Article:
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Heeling Effect

Go To: Sailing - Learn To Sail

Posted on Sunday, November 25, 2007 6:47 PM

Heeling can be a problem or technique - find out why.

Sometimes boats don't sail completely flat - this is called heeling. It can be a problem or a technique; using the rudder is not the only way to steer a boat; you can use the boat itself to help!

Why would you want to use the boat to steer itself, rather than the rudder? There's a number of reasons, but first, let's learn how to stop the boat heeling, and why we shouldn't let it heel.

To get the best speed when sailing, the boat should be completely flat - the boat then has the best shape in the water, and will not affect the course you are steering.

There are several ways to get the boat back to the flat. The main way, and the way most beginners are taught, is to depower the sail, by easing the main sheet, or turning off the wind (luffing, or heading into the wind).

The other way to get the boat back upright, is by using body weight, by moving more weight over the windward side of the boat, by leaning or hiking out. Or, if the boat is more advanced and higher performance, by using a trapeze to hike out further.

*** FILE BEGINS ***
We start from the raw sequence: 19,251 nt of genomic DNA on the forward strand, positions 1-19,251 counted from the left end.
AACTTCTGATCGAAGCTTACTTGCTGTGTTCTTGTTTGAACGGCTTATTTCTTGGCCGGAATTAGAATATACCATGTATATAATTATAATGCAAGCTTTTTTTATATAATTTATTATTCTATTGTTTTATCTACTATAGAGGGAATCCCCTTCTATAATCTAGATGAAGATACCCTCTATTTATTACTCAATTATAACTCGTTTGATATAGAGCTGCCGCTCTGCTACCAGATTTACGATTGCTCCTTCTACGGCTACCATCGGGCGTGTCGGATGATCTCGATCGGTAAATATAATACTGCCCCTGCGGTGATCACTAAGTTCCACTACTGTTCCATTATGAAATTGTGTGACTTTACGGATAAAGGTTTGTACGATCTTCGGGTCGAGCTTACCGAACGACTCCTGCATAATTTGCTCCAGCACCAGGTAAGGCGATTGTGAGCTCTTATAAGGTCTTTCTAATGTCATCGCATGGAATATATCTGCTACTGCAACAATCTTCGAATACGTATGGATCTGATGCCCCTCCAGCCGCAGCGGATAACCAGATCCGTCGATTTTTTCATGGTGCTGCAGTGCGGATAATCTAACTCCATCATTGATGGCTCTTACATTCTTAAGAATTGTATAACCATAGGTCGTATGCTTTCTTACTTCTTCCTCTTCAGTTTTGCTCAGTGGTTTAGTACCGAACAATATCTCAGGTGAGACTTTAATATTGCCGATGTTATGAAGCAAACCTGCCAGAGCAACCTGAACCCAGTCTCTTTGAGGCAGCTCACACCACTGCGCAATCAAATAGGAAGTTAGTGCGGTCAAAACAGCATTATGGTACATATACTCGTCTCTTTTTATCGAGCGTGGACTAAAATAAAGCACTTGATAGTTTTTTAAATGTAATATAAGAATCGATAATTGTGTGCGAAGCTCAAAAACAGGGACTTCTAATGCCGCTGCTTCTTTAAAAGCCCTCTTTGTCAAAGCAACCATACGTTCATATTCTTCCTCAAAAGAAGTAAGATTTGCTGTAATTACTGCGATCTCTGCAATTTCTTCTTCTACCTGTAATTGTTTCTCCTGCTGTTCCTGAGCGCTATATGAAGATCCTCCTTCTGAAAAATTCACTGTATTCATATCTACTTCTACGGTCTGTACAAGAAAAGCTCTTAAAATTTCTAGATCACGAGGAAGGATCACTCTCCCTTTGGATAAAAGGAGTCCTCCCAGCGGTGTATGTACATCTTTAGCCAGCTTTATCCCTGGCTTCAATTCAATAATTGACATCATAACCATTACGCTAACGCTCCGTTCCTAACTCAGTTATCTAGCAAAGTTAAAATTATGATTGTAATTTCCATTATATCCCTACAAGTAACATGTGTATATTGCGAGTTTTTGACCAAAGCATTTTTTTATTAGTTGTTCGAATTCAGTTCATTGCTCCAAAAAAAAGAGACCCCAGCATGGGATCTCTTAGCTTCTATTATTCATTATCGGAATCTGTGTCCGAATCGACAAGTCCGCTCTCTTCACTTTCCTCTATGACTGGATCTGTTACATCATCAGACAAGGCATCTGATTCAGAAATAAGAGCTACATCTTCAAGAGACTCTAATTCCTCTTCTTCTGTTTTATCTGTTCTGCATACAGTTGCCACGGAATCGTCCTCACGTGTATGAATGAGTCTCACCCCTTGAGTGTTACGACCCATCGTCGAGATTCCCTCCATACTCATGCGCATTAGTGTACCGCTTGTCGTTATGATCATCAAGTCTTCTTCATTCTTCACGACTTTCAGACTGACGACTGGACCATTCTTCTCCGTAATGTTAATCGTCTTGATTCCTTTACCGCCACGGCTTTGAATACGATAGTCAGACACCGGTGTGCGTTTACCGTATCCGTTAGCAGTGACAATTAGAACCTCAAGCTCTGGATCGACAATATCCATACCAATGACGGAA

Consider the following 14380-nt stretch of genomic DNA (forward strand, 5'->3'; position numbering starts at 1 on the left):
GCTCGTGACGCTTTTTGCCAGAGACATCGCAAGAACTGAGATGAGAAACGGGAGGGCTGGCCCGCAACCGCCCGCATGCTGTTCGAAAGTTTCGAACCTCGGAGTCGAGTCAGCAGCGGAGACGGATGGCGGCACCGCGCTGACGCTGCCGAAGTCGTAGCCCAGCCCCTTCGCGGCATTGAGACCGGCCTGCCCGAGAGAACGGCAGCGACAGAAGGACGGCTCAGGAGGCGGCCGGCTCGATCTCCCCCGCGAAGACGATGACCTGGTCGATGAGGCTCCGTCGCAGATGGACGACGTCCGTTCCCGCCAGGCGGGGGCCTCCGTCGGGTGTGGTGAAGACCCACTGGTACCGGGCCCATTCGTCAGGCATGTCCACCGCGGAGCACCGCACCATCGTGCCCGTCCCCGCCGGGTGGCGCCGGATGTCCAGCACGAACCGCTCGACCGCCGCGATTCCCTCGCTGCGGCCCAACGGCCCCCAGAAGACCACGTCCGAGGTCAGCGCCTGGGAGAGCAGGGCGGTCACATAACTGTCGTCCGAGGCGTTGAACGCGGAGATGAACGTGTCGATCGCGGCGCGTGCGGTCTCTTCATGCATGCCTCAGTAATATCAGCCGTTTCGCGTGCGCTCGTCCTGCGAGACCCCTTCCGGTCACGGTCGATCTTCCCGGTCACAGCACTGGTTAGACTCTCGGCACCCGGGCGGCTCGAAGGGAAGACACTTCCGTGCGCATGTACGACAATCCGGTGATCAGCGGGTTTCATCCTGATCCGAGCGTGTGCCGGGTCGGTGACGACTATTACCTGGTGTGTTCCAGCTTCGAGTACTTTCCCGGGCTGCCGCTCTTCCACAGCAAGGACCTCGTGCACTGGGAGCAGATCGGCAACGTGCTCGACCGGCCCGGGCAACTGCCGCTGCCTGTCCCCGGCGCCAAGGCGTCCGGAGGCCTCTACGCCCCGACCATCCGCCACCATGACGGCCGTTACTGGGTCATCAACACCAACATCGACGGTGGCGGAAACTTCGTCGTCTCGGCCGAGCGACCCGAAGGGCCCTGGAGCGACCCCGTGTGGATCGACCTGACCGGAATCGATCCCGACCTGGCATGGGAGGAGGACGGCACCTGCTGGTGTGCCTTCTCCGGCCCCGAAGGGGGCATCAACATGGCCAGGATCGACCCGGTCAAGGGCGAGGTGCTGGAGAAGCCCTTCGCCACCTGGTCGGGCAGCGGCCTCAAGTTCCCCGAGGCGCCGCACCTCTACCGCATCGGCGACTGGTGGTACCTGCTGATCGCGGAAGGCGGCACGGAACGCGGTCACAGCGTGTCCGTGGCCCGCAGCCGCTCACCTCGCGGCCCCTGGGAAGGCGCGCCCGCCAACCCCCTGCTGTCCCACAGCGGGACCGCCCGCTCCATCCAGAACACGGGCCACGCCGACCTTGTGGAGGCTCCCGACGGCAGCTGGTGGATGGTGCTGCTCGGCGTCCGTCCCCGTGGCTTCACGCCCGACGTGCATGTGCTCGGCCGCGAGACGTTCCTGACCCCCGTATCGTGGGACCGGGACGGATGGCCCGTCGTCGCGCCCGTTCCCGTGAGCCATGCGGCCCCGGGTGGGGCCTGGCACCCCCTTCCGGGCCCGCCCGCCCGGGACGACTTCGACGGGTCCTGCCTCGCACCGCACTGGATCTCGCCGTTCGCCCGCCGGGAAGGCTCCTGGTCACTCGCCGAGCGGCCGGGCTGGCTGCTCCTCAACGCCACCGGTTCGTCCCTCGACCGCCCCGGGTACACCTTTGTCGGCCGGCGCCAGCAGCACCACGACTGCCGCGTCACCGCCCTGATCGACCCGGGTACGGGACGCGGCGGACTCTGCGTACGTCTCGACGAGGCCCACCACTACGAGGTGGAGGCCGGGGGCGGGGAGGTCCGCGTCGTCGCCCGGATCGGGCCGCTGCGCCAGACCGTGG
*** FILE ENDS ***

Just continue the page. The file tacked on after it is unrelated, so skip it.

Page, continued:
When hiking out, it's best to Ease, Hike, Trim. That is, when a gust hits and heels the boat over, ease out the sail first. Then, when you and the crew are ready, lean out to balance the boat as you trim the sail back in to bring the power back on. This technique gives better speed than just letting the power build up, the boat heel over, and you lean out to bring it back up flat.

Now you know how to stop the boat heeling, let's learn why we should let it heel!

A heeling boat turns. Yep, without you using the rudder. Why is this a good thing? Firstly, every time you use the rudder, it slows the boat down slightly by causing more drag. Secondly, you may not be able to point any higher up towards the wind using the rudder, but by using this effect called heeling, you can get just a little more angle up into the wind and may be able to make that mark (bouy) after all!

Heeling the boat to windward

In Picture 1, the crew are sitting on the windward side of the boat, heeling it to windward. This changes the amount of the hull in the water, and the shape of the hull in the water; this causes the water under the boat to flow differently, and makes the bow turn away from the wind.

Heeling the boat to windward

In Picture 2, the crew are sitting on the windward side of the boat still, but are heeling it to leeward. This changes the shape of the hull in the water differently, and makes the bow turn towards the wind. This is sometimes called curving the boat, and can help you reach a higher point than you usually would be able to.

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